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Martín Guzmán supported the agreement with the IMF and the renegotiation of goals

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The former Minister of Economy, Martín Guzmán, defended this Saturday the agreement with the IMFstressed that “it had characteristics not at all common” since “there was no contraction of the State” and supported the management with the international credit organization and the review of the goals.

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There was no removal of rights to retirees, there was no contraction of the State and that is part of the merit of the negotiation carried out by the government of Alberto Fernández“said the former official in dialogue with AM750.

“The IMF asked for a classic adjustment, like the one that was applied in the Government of Mauricio Macribut we stood in that we were not going to do that,” he added in defense of the terms of the agreement. “It is important that the negotiations with the IMF are taken as political negotiations and not as technical negotiations to build support for the policies that Argentina needs”.

About the statements of the vice president Cristina Fernandez de Kirchner On the request of the president of the Central Bank to participate in the negotiations, he pointed out: “CFK told about a meeting in 2021 in which the president of the Central Bank asked her to run me out of the negotiation with the IMF. She defined that it was not like this and that was important to move towards the framework agreement that Congress approved and that allows reviews every 3 months”.

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He also stressed that the current international scenario should be taken into account: “There is a challenging context at the international level to which the drought has been added”

“From the economic point of view, you always have to adapt to the circumstances that arise, which are evolving all the time. The agreement with the IMF gives you a general framework of how to navigate economic policy in a context of financing restrictions that are very harsh for Argentina,” he stressed.

“The agreement with the IMF is made on questions of uncertainty: all the time there can be events that imply recalibrate certain goals of the agreement. This is included in point 11 of the agreement: it talks about ‘shocks’ that may make it necessary to recalibrate certain goals. Today there is a drought that implies a cost in terms of the capacity to generate foreign currency,” he pointed out about the current situation of cuts in crop projections due to the drought. “The drought is harsh: we are talking about a drop in agricultural exports of around 16, 17 billion dollars in the year”, he explained.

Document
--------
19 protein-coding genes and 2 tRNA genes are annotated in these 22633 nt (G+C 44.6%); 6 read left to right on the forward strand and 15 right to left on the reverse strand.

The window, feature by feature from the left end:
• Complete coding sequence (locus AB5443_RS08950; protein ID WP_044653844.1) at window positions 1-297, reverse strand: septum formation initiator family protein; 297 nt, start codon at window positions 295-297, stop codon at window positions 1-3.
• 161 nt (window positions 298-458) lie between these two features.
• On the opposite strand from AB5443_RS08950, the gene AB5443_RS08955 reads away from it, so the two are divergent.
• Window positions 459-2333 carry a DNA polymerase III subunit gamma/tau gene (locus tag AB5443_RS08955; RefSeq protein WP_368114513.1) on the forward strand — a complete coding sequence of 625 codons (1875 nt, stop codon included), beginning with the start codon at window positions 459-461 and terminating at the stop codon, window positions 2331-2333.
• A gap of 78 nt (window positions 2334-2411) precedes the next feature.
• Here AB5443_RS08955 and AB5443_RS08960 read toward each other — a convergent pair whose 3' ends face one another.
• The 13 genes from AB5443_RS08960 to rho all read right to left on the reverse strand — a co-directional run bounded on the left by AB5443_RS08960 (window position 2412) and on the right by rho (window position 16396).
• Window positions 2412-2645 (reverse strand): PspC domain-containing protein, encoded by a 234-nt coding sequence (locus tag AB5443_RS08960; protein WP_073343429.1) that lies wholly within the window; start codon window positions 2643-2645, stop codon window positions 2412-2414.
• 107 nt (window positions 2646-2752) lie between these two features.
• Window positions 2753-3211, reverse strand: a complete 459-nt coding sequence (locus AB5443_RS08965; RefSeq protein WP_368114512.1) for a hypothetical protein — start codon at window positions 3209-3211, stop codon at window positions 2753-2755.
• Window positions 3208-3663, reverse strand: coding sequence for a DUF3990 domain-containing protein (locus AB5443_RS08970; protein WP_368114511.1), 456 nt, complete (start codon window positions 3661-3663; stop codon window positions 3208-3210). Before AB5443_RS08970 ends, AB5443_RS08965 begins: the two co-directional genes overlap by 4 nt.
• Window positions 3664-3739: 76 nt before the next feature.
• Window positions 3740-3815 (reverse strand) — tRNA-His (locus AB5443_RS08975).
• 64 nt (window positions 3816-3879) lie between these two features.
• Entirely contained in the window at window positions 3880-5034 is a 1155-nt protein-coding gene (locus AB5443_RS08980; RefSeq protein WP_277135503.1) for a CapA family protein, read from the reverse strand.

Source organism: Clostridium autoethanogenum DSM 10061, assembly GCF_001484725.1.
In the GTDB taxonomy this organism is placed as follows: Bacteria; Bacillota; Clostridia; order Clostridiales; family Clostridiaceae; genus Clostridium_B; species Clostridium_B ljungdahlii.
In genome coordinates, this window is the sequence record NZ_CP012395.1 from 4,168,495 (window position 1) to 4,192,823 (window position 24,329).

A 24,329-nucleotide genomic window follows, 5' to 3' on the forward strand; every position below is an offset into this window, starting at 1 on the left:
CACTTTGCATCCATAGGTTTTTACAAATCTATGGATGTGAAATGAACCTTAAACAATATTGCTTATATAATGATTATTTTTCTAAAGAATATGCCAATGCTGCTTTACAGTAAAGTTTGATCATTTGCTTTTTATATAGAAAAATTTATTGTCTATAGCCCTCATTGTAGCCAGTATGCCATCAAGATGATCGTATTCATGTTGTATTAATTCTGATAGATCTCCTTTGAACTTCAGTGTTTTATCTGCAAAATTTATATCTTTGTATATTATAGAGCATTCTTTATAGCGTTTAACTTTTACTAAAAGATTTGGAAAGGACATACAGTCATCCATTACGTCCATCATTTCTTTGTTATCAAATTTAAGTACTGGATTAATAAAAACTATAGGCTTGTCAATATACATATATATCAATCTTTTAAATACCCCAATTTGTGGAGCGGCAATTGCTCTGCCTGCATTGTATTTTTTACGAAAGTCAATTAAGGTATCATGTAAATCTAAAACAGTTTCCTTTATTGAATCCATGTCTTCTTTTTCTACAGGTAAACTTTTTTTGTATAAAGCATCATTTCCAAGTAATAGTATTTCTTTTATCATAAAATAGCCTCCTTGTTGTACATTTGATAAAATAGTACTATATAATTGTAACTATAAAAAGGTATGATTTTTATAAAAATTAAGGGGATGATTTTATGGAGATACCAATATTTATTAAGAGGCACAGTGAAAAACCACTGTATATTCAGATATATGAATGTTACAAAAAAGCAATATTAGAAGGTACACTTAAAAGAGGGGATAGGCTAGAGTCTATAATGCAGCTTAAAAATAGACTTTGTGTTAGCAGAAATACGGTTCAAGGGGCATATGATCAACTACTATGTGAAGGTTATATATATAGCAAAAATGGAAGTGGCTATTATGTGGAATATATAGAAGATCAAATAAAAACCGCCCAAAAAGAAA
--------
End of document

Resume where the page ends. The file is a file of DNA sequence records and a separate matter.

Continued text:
On renegotiation of the goals that were consolidated last week, in which the IMF considered revising the reserve goals given the impact that the drought will have, marked: “The agreement with the Fund has several goals. One is the Reserves goal, the other is Fiscal, and the other has to do with how you finance the fiscal deficit. The sense of renegotiating the reserve accumulation objective is to give the economy the ability to react to events such as drought”

Asked about the possibility of breaking with the agreement as some leaders point out, he questioned “what does it mean to break with the IMF?” “You have to define what that means. If you tell me what it is recalibrate goals, in reality you are not ignoring anything because that is provided for in the agreement; If you tell me what it means to say ‘OK IMF, we’ll never see each other again’, that would be another story”.

Breaking with the Fund would mean breaking with the countries of the world. Does this mean that there are no circumstances in which that could happen? No not at all. If they wanted to trample on Argentina, that would be something that should never be allowed, ”he added.

He also defended the negotiation that he carried out with the organization and highlighted: “Another achievement was that the IMF for the first time made an analysis of the sustainability of the debt of a country that was not under a program, such as Argentina in 2020. The agreement with the IMF had characteristics that were not at all common”.

In addition, he explained that in the last meetings he had with the IMF, he defended the discussion for the removal of surcharges: “I I fought to the death with the IMF over a particular issue, which was the interest rate issue. The Fund wanted a very large interest rate increase. I said that Argentina could not sustain it, we should have cut key investments for development.”

Source: Ambito

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